Dir: Jahnu Barua
Cast: Rupam Chetia, Jupitora Bhuyan, Pratibha, Munmi Kalita
Scotland recently voted against independence. And last week, politics in the name of Love Jihad raised its head once again in Uttar Pradesh. Considering these two recent events, Ajeyo couldn’t have found a better time to release in the city. Directed by Jahnu Barua, it talks about the price one has to pay for independence and how invaluable love is. But more importantly, the film distinguishes the right from the wrong without being harsh on either. It highlights the truth about human flaws.
There’s a sense of balance between societal mores and the pragmatism required to deal with them in Ajeyo
Based on a novel, this Assamese film unfolds through a narrative flashback that moves at a rapid pace. Focusing on a free-spirited young man named Gojen, the screenplay takes us back to those uncertain days when an independent India was imminent, but its division wasn’t. By the time, the India-Pakistan partition became a reality, too much of blood had been shed.
Focusing on a free-spirited young man named Gojen, the screenplay takes us back to those uncertain days when an independent India was imminent, but its division wasn’t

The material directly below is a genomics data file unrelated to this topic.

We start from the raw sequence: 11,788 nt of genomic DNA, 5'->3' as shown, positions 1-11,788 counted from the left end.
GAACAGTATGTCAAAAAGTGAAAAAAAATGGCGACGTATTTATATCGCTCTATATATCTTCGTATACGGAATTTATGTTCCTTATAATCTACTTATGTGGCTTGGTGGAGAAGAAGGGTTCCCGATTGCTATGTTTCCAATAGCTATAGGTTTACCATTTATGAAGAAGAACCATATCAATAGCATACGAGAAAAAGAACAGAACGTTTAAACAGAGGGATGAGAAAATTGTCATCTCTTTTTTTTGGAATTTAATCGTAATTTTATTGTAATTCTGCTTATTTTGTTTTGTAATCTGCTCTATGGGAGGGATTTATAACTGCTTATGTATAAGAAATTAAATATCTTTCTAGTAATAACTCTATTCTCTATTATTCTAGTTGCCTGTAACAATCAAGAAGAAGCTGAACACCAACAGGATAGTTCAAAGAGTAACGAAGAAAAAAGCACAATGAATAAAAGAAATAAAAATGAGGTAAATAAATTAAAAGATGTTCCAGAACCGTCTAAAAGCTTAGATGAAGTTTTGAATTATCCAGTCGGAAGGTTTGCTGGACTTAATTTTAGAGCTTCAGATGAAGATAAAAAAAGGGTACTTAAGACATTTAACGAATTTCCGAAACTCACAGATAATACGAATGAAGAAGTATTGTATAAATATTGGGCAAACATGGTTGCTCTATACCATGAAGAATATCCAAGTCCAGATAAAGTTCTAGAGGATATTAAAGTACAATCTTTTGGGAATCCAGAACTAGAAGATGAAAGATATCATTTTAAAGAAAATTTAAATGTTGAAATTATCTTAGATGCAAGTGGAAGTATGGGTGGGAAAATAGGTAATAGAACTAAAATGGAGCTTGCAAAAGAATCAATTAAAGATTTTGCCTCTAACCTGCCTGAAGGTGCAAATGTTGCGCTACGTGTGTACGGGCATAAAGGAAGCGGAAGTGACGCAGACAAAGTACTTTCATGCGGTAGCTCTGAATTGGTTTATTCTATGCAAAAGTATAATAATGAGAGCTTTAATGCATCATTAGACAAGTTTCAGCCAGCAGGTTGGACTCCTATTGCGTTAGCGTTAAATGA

Regardless, throughout the film, the protagonist follows his heart. Even though he fails to complete his education, it doesn’t stop him from making a difference to the lives of people he cares about. And while he’s at it, the short conversation he keeps having with his grandma is delightful. He speaks his mind while his moral compass boosts his idealistic outlook. However, despite all these qualities, he isn’t spared from the scars inflicted by the partition.
The film has a certain calm air about it; even the dramatic scenes shy away from excess. Furthermore, every single scene is well-defined and thoroughly executed. This is why the two-hour long film doesn’t come across as a stretch.
The story revolves around a few central characters — all of them well-sketched — in a village in Assam but affects the entire nation. There’s a sense of balance between societal mores and the pragmatism required to deal with them.
As far as performances go, Rupam Chetia is remarkable as the protagonist. Jupitora Bhuyan, who plays his love interest by accident, does a good job too. Pratibha does a fine job in her role as an adorable grandmother.
If you’re looking to watch a realistic film, you don’t want to miss this one.